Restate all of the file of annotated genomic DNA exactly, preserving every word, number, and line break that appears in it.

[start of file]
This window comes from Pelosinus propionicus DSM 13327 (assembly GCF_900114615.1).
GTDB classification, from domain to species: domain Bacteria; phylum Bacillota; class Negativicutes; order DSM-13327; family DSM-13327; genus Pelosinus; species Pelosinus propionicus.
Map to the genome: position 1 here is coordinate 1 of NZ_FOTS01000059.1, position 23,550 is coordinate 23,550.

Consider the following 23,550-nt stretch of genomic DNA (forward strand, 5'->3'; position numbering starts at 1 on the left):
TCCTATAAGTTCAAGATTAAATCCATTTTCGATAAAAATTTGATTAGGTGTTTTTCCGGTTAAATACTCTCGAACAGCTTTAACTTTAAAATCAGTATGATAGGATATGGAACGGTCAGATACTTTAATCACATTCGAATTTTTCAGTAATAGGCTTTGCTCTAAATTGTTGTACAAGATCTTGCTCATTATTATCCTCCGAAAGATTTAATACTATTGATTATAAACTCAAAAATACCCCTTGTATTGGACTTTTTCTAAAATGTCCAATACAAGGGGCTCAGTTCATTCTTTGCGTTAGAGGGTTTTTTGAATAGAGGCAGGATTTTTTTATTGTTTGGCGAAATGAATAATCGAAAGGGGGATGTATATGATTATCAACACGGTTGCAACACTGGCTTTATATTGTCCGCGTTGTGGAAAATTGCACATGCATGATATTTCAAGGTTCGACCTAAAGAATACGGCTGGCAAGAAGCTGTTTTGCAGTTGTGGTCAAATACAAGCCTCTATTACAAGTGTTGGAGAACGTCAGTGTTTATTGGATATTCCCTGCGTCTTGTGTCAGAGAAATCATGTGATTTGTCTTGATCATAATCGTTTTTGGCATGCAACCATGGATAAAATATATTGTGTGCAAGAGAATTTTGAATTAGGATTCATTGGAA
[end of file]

This window comes from Pelosinus propionicus DSM 13327 (assembly GCF_900114615.1).
GTDB classification, from domain to species: domain Bacteria; phylum Bacillota; class Negativicutes; order DSM-13327; family DSM-13327; genus Pelosinus; species Pelosinus propionicus.
Map to the genome: position 1 here is coordinate 1 of NZ_FOTS01000059.1, position 23,550 is coordinate 23,550.

Consider the following 23,550-nt stretch of genomic DNA (forward strand, 5'->3'; position numbering starts at 1 on the left):
TCCTATAAGTTCAAGATTAAATCCATTTTCGATAAAAATTTGATTAGGTGTTTTTCCGGTTAAATACTCTCGAACAGCTTTAACTTTAAAATCAGTATGATAGGATATGGAACGGTCAGATACTTTAATCACATTCGAATTTTTCAGTAATAGGCTTTGCTCTAAATTGTTGTACAAGATCTTGCTCATTATTATCCTCCGAAAGATTTAATACTATTGATTATAAACTCAAAAATACCCCTTGTATTGGACTTTTTCTAAAATGTCCAATACAAGGGGCTCAGTTCATTCTTTGCGTTAGAGGGTTTTTTGAATAGAGGCAGGATTTTTTTATTGTTTGGCGAAATGAATAATCGAAAGGGGGATGTATATGATTATCAACACGGTTGCAACACTGGCTTTATATTGTCCGCGTTGTGGAAAATTGCACATGCATGATATTTCAAGGTTCGACCTAAAGAATACGGCTGGCAAGAAGCTGTTTTGCAGTTGTGGTCAAATACAAGCCTCTATTACAAGTGTTGGAGAACGTCAGTGTTTATTGGATATTCCCTGCGTCTTGTGTCAGAGAAATCATGTGATTTGTCTTGATCATAATCGTTTTTGGCATGCAACCATGGATAAAATATATTGTGTGCAAGAGAATTTTGAATTAGGATTCATTGGAA